I’m not a glutton for self-punishment.  I wonder if I knew back in September what I know now, would I ever have written a “tribute” to my old coach, Tom?

A slaughtering tribe

You do not have to actually pull the trigger of a gun or a harpoon of course to be guilty of the needless killing of animals, particularly species who are endangered.  You can be a Japanese dining at a seafood restaurant , a Thai collector of ivory or an American eating a hamburger.  Your consumption habit may be the cause of dwindling wildlife populations thousands of miles away.

There is constant pressure on these animals.  I know this but I have to keep reminding myself.

In an editorial today, the New York Times points out that not only Japan is continuing to hunt whales despite what is largely a world-wide moratorium, but Iceland will soon resume killing fin whales and Hawaii  wants the humpbacks removed from the endangered list.

In the African country of Chad, 86 elephants were gunned down last week by poachers using automatic weapons and their ivory stripped away for sale in Asia.   Add that number to the 300 that were slaughtered last year in Cameroon.

I am not a religious person, and I do not believe humans were born with the  right given by any god to use the world as we so choose.  We are in a world that more than ever is meant for people and animals to live in a balanced way.  After those animals are gone, there is no god under the sun that will bring them back.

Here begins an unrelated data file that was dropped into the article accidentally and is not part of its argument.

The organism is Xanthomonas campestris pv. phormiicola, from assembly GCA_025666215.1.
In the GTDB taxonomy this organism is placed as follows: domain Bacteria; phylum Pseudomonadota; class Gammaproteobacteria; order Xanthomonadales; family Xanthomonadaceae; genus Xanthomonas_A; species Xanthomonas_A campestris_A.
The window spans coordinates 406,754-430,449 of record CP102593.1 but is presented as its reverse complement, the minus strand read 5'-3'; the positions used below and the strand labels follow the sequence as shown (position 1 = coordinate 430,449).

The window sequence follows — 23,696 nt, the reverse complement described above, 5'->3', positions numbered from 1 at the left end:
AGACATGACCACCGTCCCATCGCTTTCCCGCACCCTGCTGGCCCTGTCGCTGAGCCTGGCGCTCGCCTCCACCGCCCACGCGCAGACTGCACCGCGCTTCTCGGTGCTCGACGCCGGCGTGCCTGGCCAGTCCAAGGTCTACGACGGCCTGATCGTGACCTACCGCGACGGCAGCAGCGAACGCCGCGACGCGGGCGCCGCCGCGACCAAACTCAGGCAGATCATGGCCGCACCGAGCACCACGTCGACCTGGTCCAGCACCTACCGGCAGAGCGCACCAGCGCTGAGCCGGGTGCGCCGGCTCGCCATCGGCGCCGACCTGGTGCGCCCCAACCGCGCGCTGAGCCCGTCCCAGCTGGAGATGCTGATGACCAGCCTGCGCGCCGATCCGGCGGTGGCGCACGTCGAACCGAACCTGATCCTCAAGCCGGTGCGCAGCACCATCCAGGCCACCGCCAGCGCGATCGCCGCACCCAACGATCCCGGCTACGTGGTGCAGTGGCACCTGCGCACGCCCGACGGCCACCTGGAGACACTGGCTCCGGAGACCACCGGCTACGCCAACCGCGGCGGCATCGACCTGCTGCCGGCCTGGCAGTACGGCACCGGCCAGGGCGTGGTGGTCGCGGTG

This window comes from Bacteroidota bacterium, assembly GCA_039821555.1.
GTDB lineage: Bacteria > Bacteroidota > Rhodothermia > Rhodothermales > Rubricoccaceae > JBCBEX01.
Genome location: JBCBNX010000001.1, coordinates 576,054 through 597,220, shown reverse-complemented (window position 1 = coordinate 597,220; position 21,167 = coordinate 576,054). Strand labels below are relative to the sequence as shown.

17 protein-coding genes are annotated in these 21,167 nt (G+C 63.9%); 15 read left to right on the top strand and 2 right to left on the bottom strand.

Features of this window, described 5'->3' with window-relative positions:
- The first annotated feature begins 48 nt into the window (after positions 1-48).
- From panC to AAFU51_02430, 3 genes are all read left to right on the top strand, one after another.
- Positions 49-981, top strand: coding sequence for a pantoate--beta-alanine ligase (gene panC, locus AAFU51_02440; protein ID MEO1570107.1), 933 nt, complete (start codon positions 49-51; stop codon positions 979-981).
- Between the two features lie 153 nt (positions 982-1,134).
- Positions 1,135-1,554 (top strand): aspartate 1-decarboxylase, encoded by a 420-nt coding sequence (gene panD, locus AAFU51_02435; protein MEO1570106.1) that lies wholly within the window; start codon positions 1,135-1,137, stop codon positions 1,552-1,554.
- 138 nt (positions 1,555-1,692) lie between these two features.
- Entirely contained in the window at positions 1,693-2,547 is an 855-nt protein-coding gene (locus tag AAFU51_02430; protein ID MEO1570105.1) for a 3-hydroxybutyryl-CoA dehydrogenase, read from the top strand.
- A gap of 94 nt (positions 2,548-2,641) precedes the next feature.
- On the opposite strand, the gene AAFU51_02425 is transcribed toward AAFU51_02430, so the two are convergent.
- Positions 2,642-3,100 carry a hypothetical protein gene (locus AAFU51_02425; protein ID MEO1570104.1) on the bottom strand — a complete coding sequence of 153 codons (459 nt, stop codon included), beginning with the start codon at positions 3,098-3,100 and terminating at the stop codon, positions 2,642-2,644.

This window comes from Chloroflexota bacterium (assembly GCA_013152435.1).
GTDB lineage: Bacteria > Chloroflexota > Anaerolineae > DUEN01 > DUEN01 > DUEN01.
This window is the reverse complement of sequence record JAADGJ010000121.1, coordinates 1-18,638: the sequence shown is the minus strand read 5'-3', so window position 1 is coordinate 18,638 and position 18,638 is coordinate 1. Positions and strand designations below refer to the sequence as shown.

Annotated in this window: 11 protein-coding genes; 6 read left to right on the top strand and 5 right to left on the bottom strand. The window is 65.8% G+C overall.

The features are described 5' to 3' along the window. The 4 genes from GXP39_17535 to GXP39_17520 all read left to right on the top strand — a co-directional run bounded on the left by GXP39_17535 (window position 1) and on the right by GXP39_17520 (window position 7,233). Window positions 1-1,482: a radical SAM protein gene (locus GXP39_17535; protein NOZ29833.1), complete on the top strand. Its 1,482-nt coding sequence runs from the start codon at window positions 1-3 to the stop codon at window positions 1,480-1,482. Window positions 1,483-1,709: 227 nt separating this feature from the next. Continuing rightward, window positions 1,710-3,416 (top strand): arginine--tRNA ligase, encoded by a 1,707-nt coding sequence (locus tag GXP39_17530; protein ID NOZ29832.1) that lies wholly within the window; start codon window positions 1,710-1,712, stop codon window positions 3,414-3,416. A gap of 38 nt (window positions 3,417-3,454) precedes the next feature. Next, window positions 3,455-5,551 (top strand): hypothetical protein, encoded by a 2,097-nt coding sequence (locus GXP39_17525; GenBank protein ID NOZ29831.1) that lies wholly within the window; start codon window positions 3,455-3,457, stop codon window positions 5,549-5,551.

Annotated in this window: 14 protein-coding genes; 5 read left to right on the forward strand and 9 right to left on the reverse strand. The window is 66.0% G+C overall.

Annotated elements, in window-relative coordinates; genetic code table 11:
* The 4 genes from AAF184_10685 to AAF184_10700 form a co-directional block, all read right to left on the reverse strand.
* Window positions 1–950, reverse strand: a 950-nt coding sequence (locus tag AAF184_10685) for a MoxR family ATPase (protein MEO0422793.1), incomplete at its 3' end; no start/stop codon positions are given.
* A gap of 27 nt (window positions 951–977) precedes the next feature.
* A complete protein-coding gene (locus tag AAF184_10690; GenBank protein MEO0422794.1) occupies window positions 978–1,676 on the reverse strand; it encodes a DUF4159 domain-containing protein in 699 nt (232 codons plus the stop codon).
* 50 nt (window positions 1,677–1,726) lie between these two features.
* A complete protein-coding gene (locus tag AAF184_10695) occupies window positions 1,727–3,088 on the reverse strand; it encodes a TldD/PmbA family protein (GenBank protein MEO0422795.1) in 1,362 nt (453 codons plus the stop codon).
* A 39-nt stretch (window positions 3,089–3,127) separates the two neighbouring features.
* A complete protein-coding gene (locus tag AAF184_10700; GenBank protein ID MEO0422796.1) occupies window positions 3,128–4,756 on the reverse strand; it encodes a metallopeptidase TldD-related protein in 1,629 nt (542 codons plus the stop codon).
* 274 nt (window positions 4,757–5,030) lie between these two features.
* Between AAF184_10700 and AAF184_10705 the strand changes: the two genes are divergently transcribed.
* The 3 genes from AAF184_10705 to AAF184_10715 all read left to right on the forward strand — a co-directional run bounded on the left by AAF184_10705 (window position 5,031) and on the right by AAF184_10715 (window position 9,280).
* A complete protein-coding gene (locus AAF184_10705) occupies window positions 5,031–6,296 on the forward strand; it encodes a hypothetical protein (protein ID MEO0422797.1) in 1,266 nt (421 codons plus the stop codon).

Jodi Arias verdict: No winners here

I had not watched the Jodi Arias murder trial but I knew enough from a few news accounts to know that it involved a grisly act.  And today I watched TV coverage with the cynic’s eye as the verdict came in.  Guilty in the first degree.

While I assume the jury’s verdict was a just one, I was appalled at the world attention the trial had brought to Arias and this desert island called Phoenix, Arizona.   A CNN reporter said it was a combination of an attractive defendant, “an extremely attractive” victim in Travis Alexander and intimate details about their sexual affairs.

I was appalled why normally intelligent and sensitive people would get so wrapped up in the misery of others.  It is hard to figure any other answer but that these Arias trial devotees have little going on in their own lives and live, not only in this trial but in most things, vicariously.

I was appalled why, for instance, that a bureau of the local newspaper had created a lottery on the trial’s outcome.  First-degree murder, second-degree, manslaughter or acquittal.  The tie-breaker was the closest time the verdict would come in.   That is about as cold and distant as you come.  This was not a game here.   Not like a Final Four pool.

And then after the verdict was announced you see all those people in the street acting as simpletons, cheering and celebrating as if the local NBA team had won a big playoff game.   Our “team” had won, yours had lost.  And the reporters chasing down the smallest shred of info from those who packed the courtroom.  Helicopters circling above.  If you didn’t know the meaning of “media circus,” you knew it now.

There were no winners here today.  Just sadness.  A young man murdered and his girlfriend, a seemingly intelligent young woman with huge emotional issues, is going up the river for a long time and perhaps, though I hope not, be put to death.

You have to wonder, is there any hope in the long run for the human species?  Is Jodi Arias really any colder and less sensitive that the celebrants?   You have to wonder, don’t you?